An informed seller designs a dynamic mechanism to sell an experience good. The seller has partial information about the product match, which affects the buyer's private consumption experience. We characterize equilibrium mechanisms of this dynamic informed principal problem. The belief gap between the informed seller and the uninformed buyer, coupled with the buyer's learning, gives rise to mechanisms that provide the skeptical buyer with limited access to the product and an option to upgrade if the buyer is swayed by a good experience. Depending on the seller's screening technology, this takes the form of free/discounted trials or tiered pricing, which are prevalent in digital markets. In contrast to static environments, the seller's information can reduce their revenue in equilibrium, as they capitalize on their data forecasting the buyer's learning process.
I consider a model of strategic experimentation where agents partake in risky research with payoff externalities; a breakthrough grants the discoverer ("winner") a different payoff than the non-discoverers ("losers"). I characterize the first-best solution and show that the noncooperative game is generically inefficient. Simple contracts sharing payoffs between winner and losers restore efficiency even when actions are unobserved. Alternatively, if the winner's identity is not contractible, contracting on effort only at the time of breakthrough also restores efficiency. These results suggest that although strategic experimentation generically entails inefficiency, sharing credit is a robust and effective remedy.
We ask how the advertising mechanisms of digital platforms impact product prices.
We present a model that integrates three fundamental features of digital advertising
markets: (i) advertisers can reach customers on and off-platform, (ii) additional data
enhances the value of matching advertisers and consumers, and (iii) bidding follows
auction-like mechanisms. We compare data-augmented auctions, which leverage the
platform’s data advantage to improve match quality, with managed campaign mecha-
nisms, where advertisers’ budgets are transformed into personalized matches and prices
through auto-bidding algorithms.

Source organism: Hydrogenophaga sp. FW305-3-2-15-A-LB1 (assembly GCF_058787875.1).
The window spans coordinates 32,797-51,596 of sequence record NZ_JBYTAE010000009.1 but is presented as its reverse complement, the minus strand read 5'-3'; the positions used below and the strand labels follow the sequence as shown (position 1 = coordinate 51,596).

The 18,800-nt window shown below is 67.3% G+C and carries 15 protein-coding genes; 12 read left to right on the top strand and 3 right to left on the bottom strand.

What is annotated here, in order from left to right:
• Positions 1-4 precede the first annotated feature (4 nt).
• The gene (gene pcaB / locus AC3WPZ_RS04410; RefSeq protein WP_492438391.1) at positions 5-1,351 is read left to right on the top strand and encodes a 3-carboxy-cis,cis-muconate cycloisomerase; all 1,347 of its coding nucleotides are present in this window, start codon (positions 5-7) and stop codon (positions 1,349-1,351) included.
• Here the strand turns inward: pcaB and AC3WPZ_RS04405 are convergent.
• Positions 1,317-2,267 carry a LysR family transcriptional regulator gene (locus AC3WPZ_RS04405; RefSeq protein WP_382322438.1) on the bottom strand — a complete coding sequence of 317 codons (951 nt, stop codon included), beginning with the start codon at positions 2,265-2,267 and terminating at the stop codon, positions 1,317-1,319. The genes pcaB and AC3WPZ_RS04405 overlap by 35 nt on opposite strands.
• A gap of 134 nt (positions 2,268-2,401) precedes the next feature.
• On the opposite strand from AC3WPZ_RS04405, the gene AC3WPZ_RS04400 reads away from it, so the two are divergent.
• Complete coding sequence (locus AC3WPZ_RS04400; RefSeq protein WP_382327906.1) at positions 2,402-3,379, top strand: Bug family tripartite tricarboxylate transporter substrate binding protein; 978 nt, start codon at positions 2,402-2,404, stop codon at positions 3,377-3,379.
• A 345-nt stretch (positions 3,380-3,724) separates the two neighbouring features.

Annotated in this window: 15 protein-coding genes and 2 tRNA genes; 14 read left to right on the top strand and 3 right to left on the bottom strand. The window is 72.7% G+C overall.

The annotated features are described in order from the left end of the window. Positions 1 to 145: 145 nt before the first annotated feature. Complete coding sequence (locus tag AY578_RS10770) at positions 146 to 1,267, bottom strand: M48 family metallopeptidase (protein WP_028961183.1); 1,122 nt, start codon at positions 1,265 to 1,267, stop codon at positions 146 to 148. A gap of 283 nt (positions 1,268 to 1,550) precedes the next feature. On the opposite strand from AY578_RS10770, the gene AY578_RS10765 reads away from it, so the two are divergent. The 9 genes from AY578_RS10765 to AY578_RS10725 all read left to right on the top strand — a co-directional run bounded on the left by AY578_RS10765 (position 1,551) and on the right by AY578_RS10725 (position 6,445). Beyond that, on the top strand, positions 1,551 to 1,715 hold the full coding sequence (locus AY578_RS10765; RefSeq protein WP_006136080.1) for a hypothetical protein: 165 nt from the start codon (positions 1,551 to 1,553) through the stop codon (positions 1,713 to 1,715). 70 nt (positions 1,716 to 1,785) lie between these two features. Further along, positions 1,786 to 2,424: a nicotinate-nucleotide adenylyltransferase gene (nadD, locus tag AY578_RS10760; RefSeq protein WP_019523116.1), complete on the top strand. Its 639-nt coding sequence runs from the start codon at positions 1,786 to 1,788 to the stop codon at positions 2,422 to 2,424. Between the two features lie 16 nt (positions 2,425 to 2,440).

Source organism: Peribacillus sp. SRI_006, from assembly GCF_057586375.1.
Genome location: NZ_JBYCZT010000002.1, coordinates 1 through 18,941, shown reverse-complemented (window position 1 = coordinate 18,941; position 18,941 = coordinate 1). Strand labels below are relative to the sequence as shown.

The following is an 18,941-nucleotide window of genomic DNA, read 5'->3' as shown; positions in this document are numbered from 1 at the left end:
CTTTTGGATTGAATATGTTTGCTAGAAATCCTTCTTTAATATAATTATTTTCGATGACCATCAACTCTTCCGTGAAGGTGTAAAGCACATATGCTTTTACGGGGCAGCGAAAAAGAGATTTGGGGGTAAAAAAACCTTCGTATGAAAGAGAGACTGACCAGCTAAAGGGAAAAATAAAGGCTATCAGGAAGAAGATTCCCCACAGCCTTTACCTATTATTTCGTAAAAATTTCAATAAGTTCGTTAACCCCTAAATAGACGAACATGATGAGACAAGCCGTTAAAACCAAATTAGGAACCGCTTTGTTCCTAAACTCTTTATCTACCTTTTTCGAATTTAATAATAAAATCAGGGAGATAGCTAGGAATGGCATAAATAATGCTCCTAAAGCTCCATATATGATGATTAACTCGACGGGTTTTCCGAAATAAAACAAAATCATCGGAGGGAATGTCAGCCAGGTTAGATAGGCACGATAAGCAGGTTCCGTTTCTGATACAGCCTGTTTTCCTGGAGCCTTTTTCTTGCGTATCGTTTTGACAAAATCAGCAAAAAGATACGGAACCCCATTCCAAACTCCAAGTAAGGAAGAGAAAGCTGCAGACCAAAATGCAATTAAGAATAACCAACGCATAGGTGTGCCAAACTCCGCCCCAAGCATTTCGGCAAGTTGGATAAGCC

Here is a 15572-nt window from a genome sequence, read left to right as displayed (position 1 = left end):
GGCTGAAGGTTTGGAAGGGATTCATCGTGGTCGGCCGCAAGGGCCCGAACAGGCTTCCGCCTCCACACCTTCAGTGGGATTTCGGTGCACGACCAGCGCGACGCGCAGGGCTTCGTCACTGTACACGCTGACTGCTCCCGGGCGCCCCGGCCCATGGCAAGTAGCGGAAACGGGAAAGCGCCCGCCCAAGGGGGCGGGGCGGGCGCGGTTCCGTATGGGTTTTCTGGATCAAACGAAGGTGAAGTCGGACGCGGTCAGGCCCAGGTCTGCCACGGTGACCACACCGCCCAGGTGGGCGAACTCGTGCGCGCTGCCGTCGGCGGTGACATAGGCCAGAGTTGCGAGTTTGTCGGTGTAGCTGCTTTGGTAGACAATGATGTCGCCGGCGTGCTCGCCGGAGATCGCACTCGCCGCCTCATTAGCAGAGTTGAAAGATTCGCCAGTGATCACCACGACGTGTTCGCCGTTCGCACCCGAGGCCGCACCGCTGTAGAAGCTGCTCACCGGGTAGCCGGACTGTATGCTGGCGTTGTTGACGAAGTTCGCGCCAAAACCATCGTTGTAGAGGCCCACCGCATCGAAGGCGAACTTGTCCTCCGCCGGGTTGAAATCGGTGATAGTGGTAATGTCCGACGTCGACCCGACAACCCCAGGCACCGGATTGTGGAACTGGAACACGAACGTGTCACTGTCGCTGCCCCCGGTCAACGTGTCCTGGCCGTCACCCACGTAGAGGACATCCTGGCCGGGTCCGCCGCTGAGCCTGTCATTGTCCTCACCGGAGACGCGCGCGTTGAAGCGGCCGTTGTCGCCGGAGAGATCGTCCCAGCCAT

In data-augmented second-price auctions, advertisers increase off-platform product
prices to boost their competitiveness on-platform. This leads to socially efficient allo-
cations on-platform, but inefficient allocations off-platform due to high product prices.
The platform-optimal mechanism is a sophisticated managed campaign that conditions
on-platform prices for sponsored products on off-platform prices set by all advertisers.
Relative to auctions, the optimal managed campaign raises off-platform product prices
and further reduces consumer surplus.
We study the problem faced by an principal who wants to allocate a budget to influence an agent's action. The agent has a private type that determines their costs, and their action is publicly observed. This paper introduces a new perspective by endogenizing the value of the resource that drives incentives; the resource holds no inherent worth but is restricted by finite availability. In the base model, we characterize the optimal mechanism, showcasing the emergence of a pooling region where the altruist gives the entire budget to sufficiently low-cost types. We describe the threshold governing this region, show that the mechanism never excludes agents, and highlight shadow costs. We then reintroduce a linear resource valuation; as the principal's resource value increases, the principal demands more from agents in the pooling region but demands less from others. Our findings contribute to understanding mechanism design in resource-constrained settings, with potential applications in environmental policies, effective altruism, and non-monetary incentives.
In this paper, we create machine learning (ML) models to forecast home equity credit risk for individuals using a real-world dataset and demonstrate methods to explain the output of these ML models to make them more accessible to the end-user. We analyze the explainability of these models for various stakeholders: loan companies, regulators, loan applicants, and data scientists, incorporating their different requirements with respect to explanations. For loan companies, we generate explanations for every model prediction of creditworthiness. For regulators, we perform a stress test for extreme scenarios. For loan applicants, we generate diverse counterfactuals to guide them with steps to reverse the model's classification. Finally, for data scientists, we generate simple rules that accurately explain 70-72% of the dataset. Our work is intended to accelerate the adoption of ML techniques in domains that would benefit from explanations of their predictions.